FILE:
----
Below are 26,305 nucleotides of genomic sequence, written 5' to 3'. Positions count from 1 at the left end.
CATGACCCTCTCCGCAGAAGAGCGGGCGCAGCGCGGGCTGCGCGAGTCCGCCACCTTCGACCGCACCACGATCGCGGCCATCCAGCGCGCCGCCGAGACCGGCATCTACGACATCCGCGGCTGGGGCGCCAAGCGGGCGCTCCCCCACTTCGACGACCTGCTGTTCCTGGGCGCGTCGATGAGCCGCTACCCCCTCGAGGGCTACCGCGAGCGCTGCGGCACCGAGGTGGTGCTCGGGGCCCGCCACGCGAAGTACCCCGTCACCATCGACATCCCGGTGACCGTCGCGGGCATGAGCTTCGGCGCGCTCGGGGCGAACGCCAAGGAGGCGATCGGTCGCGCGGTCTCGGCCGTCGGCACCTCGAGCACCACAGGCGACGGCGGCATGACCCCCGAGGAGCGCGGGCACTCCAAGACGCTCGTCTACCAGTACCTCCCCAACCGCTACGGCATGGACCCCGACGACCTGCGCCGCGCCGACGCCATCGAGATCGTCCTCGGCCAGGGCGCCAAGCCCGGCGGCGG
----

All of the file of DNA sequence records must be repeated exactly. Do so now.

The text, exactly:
Below are 26,305 nucleotides of genomic sequence, written 5' to 3'. Positions count from 1 at the left end.
CATGACCCTCTCCGCAGAAGAGCGGGCGCAGCGCGGGCTGCGCGAGTCCGCCACCTTCGACCGCACCACGATCGCGGCCATCCAGCGCGCCGCCGAGACCGGCATCTACGACATCCGCGGCTGGGGCGCCAAGCGGGCGCTCCCCCACTTCGACGACCTGCTGTTCCTGGGCGCGTCGATGAGCCGCTACCCCCTCGAGGGCTACCGCGAGCGCTGCGGCACCGAGGTGGTGCTCGGGGCCCGCCACGCGAAGTACCCCGTCACCATCGACATCCCGGTGACCGTCGCGGGCATGAGCTTCGGCGCGCTCGGGGCGAACGCCAAGGAGGCGATCGGTCGCGCGGTCTCGGCCGTCGGCACCTCGAGCACCACAGGCGACGGCGGCATGACCCCCGAGGAGCGCGGGCACTCCAAGACGCTCGTCTACCAGTACCTCCCCAACCGCTACGGCATGGACCCCGACGACCTGCGCCGCGCCGACGCCATCGAGATCGTCCTCGGCCAGGGCGCCAAGCCCGGCGGCGG